Today marks World Teen Mental Wellness Day. The goal of this day is to highlight and understand the mental health issues that impact youth and their families as well as to celebrate their resilience in the face of adversity. One in five teenagers experiences a serious mental health condition. 49.5% of adolescents ages 13-18 have a mental disorder, however many of these issues go undiagnosed. Tragically, suicide is the leading cause of death among adolescents ages 15-19.
COVID-19 has made these issues more apparent than ever. Caregivers can offer support to teens in a variety of ways here are some suggestions from the Centers for Disease Control:
- Recognize and address fear and stress: Adolescence is a time of big changes. Adolescents can be particularly overwhelmed when stress is related to a traumatic event, expressed as excessive worry or sadness, unhealthy eating or sleeping habits, and difficulty with attention and concentration. Adults can provide stability and support to help them cope, as well as facilitate access to professional help and distress emergency hotlines, as needed.
- Teach and reinforce everyday preventive actions: There are actions we can take to protect others, prevent getting sick and slow the spread of COVID-19. Encourage adolescents to be good role models— if they wash their hands often, stay at least 6 feet apart from others, and wear their masks in public spaces to help protect themselves and others, then younger children – and even their peers – are more likely to do the same.
- Help keep adolescents children healthy: Teach adolescents the importance of taking care of their health. Engage them in scheduling routine check and immunizations visits. Ensure continuity in their mental health and occupational health care. Encourage them to eat healthy, drink water – instead of sugar sweetened beverages – for strong teeth, be physically active, or learn something new. It can help them stay healthy and focused.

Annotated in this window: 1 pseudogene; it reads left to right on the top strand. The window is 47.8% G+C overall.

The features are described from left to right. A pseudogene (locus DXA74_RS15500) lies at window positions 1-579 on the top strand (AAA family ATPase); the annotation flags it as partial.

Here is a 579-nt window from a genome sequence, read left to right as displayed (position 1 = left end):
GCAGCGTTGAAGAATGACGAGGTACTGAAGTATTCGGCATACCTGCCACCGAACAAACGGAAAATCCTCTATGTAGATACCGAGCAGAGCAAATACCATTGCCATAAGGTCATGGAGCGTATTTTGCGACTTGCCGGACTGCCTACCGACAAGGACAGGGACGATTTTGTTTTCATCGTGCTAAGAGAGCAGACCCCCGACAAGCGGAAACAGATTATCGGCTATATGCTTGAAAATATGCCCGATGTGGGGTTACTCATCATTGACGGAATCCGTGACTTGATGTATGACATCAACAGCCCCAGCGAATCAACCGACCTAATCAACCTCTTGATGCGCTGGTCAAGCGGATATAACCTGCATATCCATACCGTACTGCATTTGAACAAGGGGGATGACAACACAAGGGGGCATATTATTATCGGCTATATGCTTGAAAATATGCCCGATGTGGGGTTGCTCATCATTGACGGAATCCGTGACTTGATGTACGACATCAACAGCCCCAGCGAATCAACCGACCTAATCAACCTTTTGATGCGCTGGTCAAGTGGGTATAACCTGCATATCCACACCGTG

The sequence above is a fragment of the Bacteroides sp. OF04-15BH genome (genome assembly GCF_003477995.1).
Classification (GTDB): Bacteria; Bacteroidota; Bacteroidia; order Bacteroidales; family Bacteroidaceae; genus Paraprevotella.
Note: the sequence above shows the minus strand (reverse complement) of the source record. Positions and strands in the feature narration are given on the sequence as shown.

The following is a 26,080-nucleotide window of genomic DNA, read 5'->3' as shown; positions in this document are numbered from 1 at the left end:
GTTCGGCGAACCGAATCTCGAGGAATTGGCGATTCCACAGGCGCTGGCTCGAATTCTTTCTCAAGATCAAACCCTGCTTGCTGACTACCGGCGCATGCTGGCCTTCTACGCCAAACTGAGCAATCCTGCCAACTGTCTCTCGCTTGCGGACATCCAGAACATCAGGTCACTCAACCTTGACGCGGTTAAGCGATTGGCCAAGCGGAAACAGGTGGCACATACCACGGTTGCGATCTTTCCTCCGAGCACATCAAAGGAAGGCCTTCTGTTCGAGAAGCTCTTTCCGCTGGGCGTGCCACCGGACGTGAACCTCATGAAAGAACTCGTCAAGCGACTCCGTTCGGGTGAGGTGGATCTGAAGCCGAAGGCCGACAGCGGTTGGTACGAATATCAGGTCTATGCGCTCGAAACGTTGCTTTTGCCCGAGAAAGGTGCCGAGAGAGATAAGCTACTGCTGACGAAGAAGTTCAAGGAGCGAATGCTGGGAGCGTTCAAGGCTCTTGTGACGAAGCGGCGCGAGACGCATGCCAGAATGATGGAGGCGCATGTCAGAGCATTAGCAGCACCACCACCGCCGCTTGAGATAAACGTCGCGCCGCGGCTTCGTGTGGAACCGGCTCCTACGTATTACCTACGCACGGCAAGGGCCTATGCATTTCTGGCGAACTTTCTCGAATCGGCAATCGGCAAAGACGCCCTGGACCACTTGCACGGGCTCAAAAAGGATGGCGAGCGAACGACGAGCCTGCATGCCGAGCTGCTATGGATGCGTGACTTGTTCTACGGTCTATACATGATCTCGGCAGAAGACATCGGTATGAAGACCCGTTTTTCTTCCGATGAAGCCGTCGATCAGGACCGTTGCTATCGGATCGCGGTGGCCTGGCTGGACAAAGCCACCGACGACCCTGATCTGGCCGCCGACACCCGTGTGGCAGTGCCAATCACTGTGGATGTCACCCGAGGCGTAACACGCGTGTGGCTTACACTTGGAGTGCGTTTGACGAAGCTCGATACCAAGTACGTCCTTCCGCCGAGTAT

- Help adolescents stay socially connected: Encourage adolescents to reach out to friends and family via phone, video chats, social media, or even via video games. Schools may have tips and guidelines to help support their social and emotional needs.
Makin’ It Happen is also here to help support the mental wellbeing of youth in our communities. Makin’ It Happen provides training for youth including suicide prevention and mental health training programs. QPR-Question, Persuade, and Refer is a nationally renowned evidence-based suicide prevention program. QPR is a 1-to-2-hour training that helps adolescents understand how to help a friend who may be in crisis with suicide and/or their mental health. QPR does not teach them to diagnose or give treatment but gives teens tools to recognize the warning signs of a friend who may be struggling. QPE provides training in order for the teen to learn how to safely ask questions, persuade their friend to get help, and refer that friend to a trusted adult or professional to get the help they need.
Another wonderful program is Teen Mental Health First Aid (tMHFA) which is taught to high school students of grades 10-12. tMHFA teaches youth the skills they need to have supportive conversations with their friends and how to get help from a responsible and trusted adult. This can be taught in 6- 45-minute sessions or 3-90 minutes (about 1 and a half hours) session. tMHFA does not teach students to diagnose or give treatment but to help them refer to a trusted adult and or professional when a friend is in crisis.
Makin’ It Happen is fortunate to offer these great programs for our youth and young adults in the Greater Manchester region.